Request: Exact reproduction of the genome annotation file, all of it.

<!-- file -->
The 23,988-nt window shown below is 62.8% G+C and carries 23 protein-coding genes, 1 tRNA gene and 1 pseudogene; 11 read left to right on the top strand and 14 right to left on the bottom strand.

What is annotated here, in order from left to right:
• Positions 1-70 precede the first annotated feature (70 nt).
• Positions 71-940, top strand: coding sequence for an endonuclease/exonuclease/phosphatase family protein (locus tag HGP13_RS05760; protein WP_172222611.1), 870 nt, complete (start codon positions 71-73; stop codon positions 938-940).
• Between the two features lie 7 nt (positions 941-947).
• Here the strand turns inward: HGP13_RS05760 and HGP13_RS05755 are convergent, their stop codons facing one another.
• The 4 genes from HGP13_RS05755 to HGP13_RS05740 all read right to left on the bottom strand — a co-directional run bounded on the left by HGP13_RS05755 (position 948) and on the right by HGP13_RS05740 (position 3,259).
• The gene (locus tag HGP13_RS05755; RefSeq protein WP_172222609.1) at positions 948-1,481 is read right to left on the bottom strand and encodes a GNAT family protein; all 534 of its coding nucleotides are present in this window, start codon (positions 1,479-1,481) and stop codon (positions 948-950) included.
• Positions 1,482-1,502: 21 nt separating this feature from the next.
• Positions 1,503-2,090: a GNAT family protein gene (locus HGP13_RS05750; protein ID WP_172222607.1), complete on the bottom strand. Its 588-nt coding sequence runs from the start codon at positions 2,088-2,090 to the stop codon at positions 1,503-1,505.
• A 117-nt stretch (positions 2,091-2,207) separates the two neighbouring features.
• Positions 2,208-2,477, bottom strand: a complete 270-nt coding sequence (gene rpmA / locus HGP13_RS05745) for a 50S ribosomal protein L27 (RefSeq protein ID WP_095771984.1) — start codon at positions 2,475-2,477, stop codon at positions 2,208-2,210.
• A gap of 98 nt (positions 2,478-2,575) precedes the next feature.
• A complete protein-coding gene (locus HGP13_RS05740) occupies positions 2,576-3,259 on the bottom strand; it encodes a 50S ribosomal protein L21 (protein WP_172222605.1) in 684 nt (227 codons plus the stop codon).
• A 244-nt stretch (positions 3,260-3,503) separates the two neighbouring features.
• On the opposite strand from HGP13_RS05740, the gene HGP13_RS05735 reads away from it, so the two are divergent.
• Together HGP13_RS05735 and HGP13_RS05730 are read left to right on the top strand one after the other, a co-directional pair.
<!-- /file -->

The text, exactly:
The 23,988-nt window shown below is 62.8% G+C and carries 23 protein-coding genes, 1 tRNA gene and 1 pseudogene; 11 read left to right on the top strand and 14 right to left on the bottom strand.

What is annotated here, in order from left to right:
• Positions 1-70 precede the first annotated feature (70 nt).
• Positions 71-940, top strand: coding sequence for an endonuclease/exonuclease/phosphatase family protein (locus tag HGP13_RS05760; protein WP_172222611.1), 870 nt, complete (start codon positions 71-73; stop codon positions 938-940).
• Between the two features lie 7 nt (positions 941-947).
• Here the strand turns inward: HGP13_RS05760 and HGP13_RS05755 are convergent, their stop codons facing one another.
• The 4 genes from HGP13_RS05755 to HGP13_RS05740 all read right to left on the bottom strand — a co-directional run bounded on the left by HGP13_RS05755 (position 948) and on the right by HGP13_RS05740 (position 3,259).
• The gene (locus tag HGP13_RS05755; RefSeq protein WP_172222609.1) at positions 948-1,481 is read right to left on the bottom strand and encodes a GNAT family protein; all 534 of its coding nucleotides are present in this window, start codon (positions 1,479-1,481) and stop codon (positions 948-950) included.
• Positions 1,482-1,502: 21 nt separating this feature from the next.
• Positions 1,503-2,090: a GNAT family protein gene (locus HGP13_RS05750; protein ID WP_172222607.1), complete on the bottom strand. Its 588-nt coding sequence runs from the start codon at positions 2,088-2,090 to the stop codon at positions 1,503-1,505.
• A 117-nt stretch (positions 2,091-2,207) separates the two neighbouring features.
• Positions 2,208-2,477, bottom strand: a complete 270-nt coding sequence (gene rpmA / locus HGP13_RS05745) for a 50S ribosomal protein L27 (RefSeq protein ID WP_095771984.1) — start codon at positions 2,475-2,477, stop codon at positions 2,208-2,210.
• A gap of 98 nt (positions 2,478-2,575) precedes the next feature.
• A complete protein-coding gene (locus HGP13_RS05740) occupies positions 2,576-3,259 on the bottom strand; it encodes a 50S ribosomal protein L21 (protein WP_172222605.1) in 684 nt (227 codons plus the stop codon).
• A 244-nt stretch (positions 3,260-3,503) separates the two neighbouring features.
• On the opposite strand from HGP13_RS05740, the gene HGP13_RS05735 reads away from it, so the two are divergent.
• Together HGP13_RS05735 and HGP13_RS05730 are read left to right on the top strand one after the other, a co-directional pair.